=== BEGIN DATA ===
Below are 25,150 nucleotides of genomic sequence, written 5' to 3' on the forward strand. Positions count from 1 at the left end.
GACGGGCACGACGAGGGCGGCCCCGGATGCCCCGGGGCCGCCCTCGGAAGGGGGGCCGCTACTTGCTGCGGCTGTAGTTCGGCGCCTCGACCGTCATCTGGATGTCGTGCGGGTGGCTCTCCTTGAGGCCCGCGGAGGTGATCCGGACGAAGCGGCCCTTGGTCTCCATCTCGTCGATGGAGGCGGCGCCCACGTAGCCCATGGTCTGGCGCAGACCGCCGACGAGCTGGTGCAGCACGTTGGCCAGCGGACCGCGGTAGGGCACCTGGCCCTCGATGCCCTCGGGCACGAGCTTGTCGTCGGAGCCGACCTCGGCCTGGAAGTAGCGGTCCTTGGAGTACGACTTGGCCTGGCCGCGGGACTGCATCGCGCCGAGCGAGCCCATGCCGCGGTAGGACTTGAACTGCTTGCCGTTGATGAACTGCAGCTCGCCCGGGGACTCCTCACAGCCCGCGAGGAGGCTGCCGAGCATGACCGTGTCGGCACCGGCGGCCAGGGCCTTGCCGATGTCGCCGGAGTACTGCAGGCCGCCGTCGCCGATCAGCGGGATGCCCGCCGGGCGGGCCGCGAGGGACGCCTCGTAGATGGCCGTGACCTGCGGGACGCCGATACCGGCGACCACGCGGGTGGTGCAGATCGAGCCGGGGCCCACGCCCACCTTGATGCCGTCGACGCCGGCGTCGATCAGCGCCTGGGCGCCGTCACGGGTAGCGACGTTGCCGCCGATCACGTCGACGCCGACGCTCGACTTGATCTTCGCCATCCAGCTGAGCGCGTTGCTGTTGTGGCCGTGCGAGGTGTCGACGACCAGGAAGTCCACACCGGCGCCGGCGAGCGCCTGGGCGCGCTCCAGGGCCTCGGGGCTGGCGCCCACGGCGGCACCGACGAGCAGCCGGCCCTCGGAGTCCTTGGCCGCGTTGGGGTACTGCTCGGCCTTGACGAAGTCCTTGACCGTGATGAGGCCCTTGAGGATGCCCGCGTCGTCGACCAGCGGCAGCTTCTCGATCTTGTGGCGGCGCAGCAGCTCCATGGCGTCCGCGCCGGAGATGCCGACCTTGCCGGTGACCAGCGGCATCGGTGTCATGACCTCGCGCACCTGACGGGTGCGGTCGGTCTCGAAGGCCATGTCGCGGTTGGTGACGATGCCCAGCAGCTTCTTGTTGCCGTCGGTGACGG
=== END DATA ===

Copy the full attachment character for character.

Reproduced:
Below are 25,150 nucleotides of genomic sequence, written 5' to 3' on the forward strand. Positions count from 1 at the left end.
GACGGGCACGACGAGGGCGGCCCCGGATGCCCCGGGGCCGCCCTCGGAAGGGGGGCCGCTACTTGCTGCGGCTGTAGTTCGGCGCCTCGACCGTCATCTGGATGTCGTGCGGGTGGCTCTCCTTGAGGCCCGCGGAGGTGATCCGGACGAAGCGGCCCTTGGTCTCCATCTCGTCGATGGAGGCGGCGCCCACGTAGCCCATGGTCTGGCGCAGACCGCCGACGAGCTGGTGCAGCACGTTGGCCAGCGGACCGCGGTAGGGCACCTGGCCCTCGATGCCCTCGGGCACGAGCTTGTCGTCGGAGCCGACCTCGGCCTGGAAGTAGCGGTCCTTGGAGTACGACTTGGCCTGGCCGCGGGACTGCATCGCGCCGAGCGAGCCCATGCCGCGGTAGGACTTGAACTGCTTGCCGTTGATGAACTGCAGCTCGCCCGGGGACTCCTCACAGCCCGCGAGGAGGCTGCCGAGCATGACCGTGTCGGCACCGGCGGCCAGGGCCTTGCCGATGTCGCCGGAGTACTGCAGGCCGCCGTCGCCGATCAGCGGGATGCCCGCCGGGCGGGCCGCGAGGGACGCCTCGTAGATGGCCGTGACCTGCGGGACGCCGATACCGGCGACCACGCGGGTGGTGCAGATCGAGCCGGGGCCCACGCCCACCTTGATGCCGTCGACGCCGGCGTCGATCAGCGCCTGGGCGCCGTCACGGGTAGCGACGTTGCCGCCGATCACGTCGACGCCGACGCTCGACTTGATCTTCGCCATCCAGCTGAGCGCGTTGCTGTTGTGGCCGTGCGAGGTGTCGACGACCAGGAAGTCCACACCGGCGCCGGCGAGCGCCTGGGCGCGCTCCAGGGCCTCGGGGCTGGCGCCCACGGCGGCACCGACGAGCAGCCGGCCCTCGGAGTCCTTGGCCGCGTTGGGGTACTGCTCGGCCTTGACGAAGTCCTTGACCGTGATGAGGCCCTTGAGGATGCCCGCGTCGTCGACCAGCGGCAGCTTCTCGATCTTGTGGCGGCGCAGCAGCTCCATGGCGTCCGCGCCGGAGATGCCGACCTTGCCGGTGACCAGCGGCATCGGTGTCATGACCTCGCGCACCTGACGGGTGCGGTCGGTCTCGAAGGCCATGTCGCGGTTGGTGACGATGCCCAGCAGCTTCTTGTTGCCGTCGGTGACGG